FILE - New Jersey State Capitol

The New Jersey State Capitol in Trenton, New Jersey.

(The Center Square) – A bill that would help New Jersey employers avoid a massive unemployment payroll tax hike all at once was unanimously approved by the Senate Labor Committee on Friday.

S-3011 would reduce an increase in unemployment insurance (UI) taxes related to benefits paid during the pandemic by spreading out the payroll tax hike over an extended period of time.

New Jersey’s previously plentiful $2.79 billion unemployment trust fund has paid out $4.7 billion in benefits to 1.6 million workers since mid-March, according to NJ.com.

The state borrowed $1.7 billion from the federal government to keep the trust fund solvent during the pandemic.

A low balance automatically triggers an increase in payroll taxes in order to replenish the exhausted trust fund.

Without S-3011, New Jersey businesses could be on the hook for a $1 billion tax increase starting in July 2021.

Christopher Emigholz, vice president of government affairs for the New Jersey Business and Industry Association, testified to members of the Senate Labor Committee about how the bill could alleviate businesses hurting due to the economic impact of the pandemic.

“Spreading it out makes all of the sense in the world,” Emigholz said. “It’s helping the [businesses] that were hit hardest. Those businesses that are on the brink, those businesses that have already made tough choices.”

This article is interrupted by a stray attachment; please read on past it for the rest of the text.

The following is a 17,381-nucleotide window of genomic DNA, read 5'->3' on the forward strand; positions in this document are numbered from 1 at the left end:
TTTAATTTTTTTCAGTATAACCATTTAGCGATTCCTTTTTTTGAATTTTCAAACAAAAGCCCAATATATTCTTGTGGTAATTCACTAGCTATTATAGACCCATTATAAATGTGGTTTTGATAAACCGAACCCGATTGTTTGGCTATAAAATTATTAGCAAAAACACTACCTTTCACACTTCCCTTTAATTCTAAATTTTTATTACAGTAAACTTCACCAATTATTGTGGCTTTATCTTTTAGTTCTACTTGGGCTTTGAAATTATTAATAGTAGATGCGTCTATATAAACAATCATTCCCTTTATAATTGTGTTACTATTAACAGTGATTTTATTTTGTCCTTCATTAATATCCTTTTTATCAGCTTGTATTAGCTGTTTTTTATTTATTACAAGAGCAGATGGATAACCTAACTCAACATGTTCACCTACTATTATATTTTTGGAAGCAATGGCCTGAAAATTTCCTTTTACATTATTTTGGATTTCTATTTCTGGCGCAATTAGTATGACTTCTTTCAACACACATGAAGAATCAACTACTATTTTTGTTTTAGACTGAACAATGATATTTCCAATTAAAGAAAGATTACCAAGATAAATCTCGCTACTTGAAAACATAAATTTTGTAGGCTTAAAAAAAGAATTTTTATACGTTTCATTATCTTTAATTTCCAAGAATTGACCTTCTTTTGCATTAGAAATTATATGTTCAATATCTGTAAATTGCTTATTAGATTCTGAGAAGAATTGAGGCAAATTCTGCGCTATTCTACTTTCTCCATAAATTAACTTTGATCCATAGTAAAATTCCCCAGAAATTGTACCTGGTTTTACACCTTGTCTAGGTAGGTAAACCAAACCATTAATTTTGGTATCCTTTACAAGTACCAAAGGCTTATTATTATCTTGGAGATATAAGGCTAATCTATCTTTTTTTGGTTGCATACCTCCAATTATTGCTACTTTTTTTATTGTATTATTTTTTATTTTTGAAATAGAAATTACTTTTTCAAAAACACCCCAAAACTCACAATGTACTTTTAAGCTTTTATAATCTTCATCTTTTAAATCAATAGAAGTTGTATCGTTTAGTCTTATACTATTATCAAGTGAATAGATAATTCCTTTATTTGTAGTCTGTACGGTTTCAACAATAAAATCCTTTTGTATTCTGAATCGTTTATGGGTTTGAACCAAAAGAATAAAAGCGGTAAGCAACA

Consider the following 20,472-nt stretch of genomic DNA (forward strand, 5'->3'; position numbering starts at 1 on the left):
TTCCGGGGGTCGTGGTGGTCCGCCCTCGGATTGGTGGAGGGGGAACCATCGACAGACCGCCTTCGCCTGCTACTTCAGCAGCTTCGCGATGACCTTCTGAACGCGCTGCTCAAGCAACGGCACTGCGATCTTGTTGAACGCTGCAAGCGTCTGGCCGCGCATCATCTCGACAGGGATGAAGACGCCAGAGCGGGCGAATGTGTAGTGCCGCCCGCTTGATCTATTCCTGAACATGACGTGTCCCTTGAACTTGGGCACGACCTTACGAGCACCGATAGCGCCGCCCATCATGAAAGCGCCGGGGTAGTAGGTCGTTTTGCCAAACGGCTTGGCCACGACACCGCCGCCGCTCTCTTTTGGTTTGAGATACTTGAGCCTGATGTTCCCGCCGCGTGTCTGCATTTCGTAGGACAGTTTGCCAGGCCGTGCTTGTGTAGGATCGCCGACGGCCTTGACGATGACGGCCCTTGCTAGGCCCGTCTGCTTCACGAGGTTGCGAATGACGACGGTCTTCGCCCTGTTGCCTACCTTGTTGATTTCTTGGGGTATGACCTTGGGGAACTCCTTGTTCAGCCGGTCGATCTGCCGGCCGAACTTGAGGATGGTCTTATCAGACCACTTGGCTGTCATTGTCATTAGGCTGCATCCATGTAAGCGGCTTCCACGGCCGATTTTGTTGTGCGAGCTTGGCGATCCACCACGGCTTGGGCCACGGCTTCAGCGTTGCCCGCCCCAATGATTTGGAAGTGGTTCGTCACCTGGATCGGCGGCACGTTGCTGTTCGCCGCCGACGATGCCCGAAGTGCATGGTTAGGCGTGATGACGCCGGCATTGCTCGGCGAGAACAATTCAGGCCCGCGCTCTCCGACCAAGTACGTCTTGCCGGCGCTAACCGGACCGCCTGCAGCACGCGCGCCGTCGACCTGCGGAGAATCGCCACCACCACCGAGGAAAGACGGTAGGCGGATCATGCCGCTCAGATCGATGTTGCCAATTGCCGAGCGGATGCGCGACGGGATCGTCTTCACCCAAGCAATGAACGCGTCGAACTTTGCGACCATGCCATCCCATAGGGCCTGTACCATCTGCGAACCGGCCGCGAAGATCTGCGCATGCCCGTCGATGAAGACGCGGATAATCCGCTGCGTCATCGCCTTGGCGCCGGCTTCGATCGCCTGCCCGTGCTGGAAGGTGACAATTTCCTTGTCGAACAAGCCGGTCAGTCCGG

In prepared remarks to the Senate Labor Committee, Emigholz said that a payroll tax increase “would most penalize struggling employers who had layoffs that were beyond their control during the pandemic.”

“Businesses are already down, already facing new taxes and already burdened by new regulations, and this payroll tax increase on top of all of that would further devastate our job creators,” Emigholz said.

The unemployment taxes paid by a business varies on its layoff experience as well as the balance of the trust fund. A tax table with a sequence of tiers and columns is calculated to determine the rate.

Without state intervention, businesses would pay the amount in the maximum column E+10%.

The proposed legislation adjusts the calculation of experience ratings for struggling businesses and slows down the increase so that the tax hike would be paid over the course of the next few years when the economy improves.

Emigholz also told lawmakers that he is hopeful about potential future stimulus coming to New Jersey from the federal government, which could help businesses avoid the tax increase altogether.

“If that happens, we hope that it could be applied to our federal loans that were taken out for the UI fund or applied to this,” Emigholz said.